UCSD Professor Amelia Glaser on Teaching Translation for a STEM Campus

Professor Amelia Glaser standing outside the Simpson Center seminar room


“My class is about teaching composition; translation is just an excuse to reflect on our use of language and how translations are actually interpretations of a text"

Professor Amelia Glaser is a peculiar case in the Translation Studies field—her Culture, Art, and Technology undergraduate class on translation at University of California San Diego boasts approximately 300 students. Nationwide, this type of course typically has a reduced number of students—if it's even offered at all. To explain how Professor Glaser has managed to attract so many students at a STEM campus, the Translation Studies Hub invited her to give a talk on Oct. 29.

“The University of California San Diego is like the MIT for the UC system, so the humanities need to find a way to engage with these students,” said the UCSD Associate Professor while holding a 13-page handout that included her syllabus and some of the translation activities she uses with her students.

Originally, her class was designed to explore translation theory heavily, with readings by Jacques Derrida, Walter Benjamin, and other usual suspects in the field. However, Professor Glaser noticed that students became more active when the class transitioned towards a workshop on translation. Students who spoke English as a second language were particularly involved as they had been translators for their own parents and family their whole lives.

“It was a different kind of student who was now the expert, who was speaking up, who was speaking from experience,” Professor Glaser said. “It was really incredibly gratifying. I had a couple of native speakers of Spanish, others who were English language learners, others who were first-generation college students, who were managing to explain very complex concepts to the class because they got it.”

With this experience in mind, she developed an assignment for which students have to work in pairs or, ideally, in groups of three, with at least one of the members being an English native speaker and one or two native speakers in another language.

Teaching translation to middle-school and high-school students as a community service activity and keeping an online journalAlchemywhere students could publish their translations are some of the additional assignments and projects Professor Glaser developed for her class. T

Professor Glaser and other scholars sitting at a meeting around a large table

he K-12 outreach project was a collaboration with the San Francisco-based Center for Art in Translation (CAT), which generously shared their own translation curriculum and poetry pages with Amelia Glaser and her students. (Samples can be found on the Alchemy website.)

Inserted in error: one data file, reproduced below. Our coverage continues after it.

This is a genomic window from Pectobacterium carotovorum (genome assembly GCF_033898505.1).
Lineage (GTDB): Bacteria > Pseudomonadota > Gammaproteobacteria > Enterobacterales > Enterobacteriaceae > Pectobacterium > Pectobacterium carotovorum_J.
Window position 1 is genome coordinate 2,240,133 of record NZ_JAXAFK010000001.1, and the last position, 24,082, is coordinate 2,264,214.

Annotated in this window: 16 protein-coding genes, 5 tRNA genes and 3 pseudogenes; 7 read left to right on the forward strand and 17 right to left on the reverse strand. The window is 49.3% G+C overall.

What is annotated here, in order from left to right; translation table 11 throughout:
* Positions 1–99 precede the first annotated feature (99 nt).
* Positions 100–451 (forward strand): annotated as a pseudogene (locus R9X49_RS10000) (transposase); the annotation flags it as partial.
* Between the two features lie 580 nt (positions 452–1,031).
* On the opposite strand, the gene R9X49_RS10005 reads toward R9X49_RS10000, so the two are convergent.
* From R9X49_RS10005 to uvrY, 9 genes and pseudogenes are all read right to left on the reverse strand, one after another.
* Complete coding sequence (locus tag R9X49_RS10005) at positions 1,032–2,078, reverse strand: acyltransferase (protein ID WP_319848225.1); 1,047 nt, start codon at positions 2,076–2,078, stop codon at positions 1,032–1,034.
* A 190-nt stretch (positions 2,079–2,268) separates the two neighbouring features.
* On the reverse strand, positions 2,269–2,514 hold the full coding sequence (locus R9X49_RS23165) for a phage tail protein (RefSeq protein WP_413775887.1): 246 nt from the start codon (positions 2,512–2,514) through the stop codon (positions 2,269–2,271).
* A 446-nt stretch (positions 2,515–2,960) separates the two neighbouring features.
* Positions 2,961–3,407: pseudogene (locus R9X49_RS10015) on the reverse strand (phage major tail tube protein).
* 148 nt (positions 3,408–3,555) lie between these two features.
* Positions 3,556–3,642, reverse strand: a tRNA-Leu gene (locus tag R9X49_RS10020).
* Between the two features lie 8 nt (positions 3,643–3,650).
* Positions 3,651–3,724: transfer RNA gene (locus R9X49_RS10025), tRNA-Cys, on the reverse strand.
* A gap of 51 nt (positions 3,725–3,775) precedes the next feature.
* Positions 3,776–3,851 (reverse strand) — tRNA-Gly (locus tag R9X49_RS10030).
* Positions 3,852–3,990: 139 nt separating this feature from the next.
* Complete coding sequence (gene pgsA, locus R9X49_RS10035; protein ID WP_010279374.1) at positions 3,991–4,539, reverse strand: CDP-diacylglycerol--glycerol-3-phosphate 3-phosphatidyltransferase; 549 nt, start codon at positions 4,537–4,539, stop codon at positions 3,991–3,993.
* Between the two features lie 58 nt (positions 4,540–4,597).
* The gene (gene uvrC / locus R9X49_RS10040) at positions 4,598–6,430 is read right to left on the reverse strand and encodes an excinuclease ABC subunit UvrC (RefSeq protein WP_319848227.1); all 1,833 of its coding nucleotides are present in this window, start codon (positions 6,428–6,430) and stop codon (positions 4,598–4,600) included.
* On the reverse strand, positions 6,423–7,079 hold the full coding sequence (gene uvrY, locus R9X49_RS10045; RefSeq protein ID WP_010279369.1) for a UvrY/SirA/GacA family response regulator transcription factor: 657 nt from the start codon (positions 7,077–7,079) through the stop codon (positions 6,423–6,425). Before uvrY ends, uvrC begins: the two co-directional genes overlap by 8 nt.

The UCSD Associate Professor also shared some of the in-class activities included in her syllabus. For instance, a few of the attendants of her talk were invited to read a poem by Japanese author Matsuo Basho aloud. Professor Glaser explained that she makes students read a poem in a language that they don’t know. Then, she gives them a translator’s glossary so that they can write their own translation. For homework, students are asked to complete their translations, as well as to reflect on the problems and challenges translation poses. The next time they meet, students bring their translations to class and compare their versions and thoughts.

Regarding students’ actual translations, Professor Glaser highlighted that she doesn’t grade the translations themselves, but instead grades the introductory text students are required to write about their translation.

“My class is about teaching composition; translation is just an excuse to reflect on our use of language and how translations are actually interpretations of a text,” the UCSD professor said.

The Simpson Center will host the next Translation Studies Colloquium on Nov. 22 at noon, when Prof. José Alaniz (Department of Slavic Languages and Literatures) and Prof. Jason Groves (Department of Germanics) will offer talks about the theory and practice of translating comics, and the plausibility and admissibility for “translation” in a range of literary texts, respectively.


Jesús Hidalgo (he/him/his)

Jesús Hidalgo earned a PhD in Spanish in 2020. His research focuses on soccer, masculinities studies, and Latin American novels and films. He is currently the Graduate Program Advisor in the Jackson School of International Studies.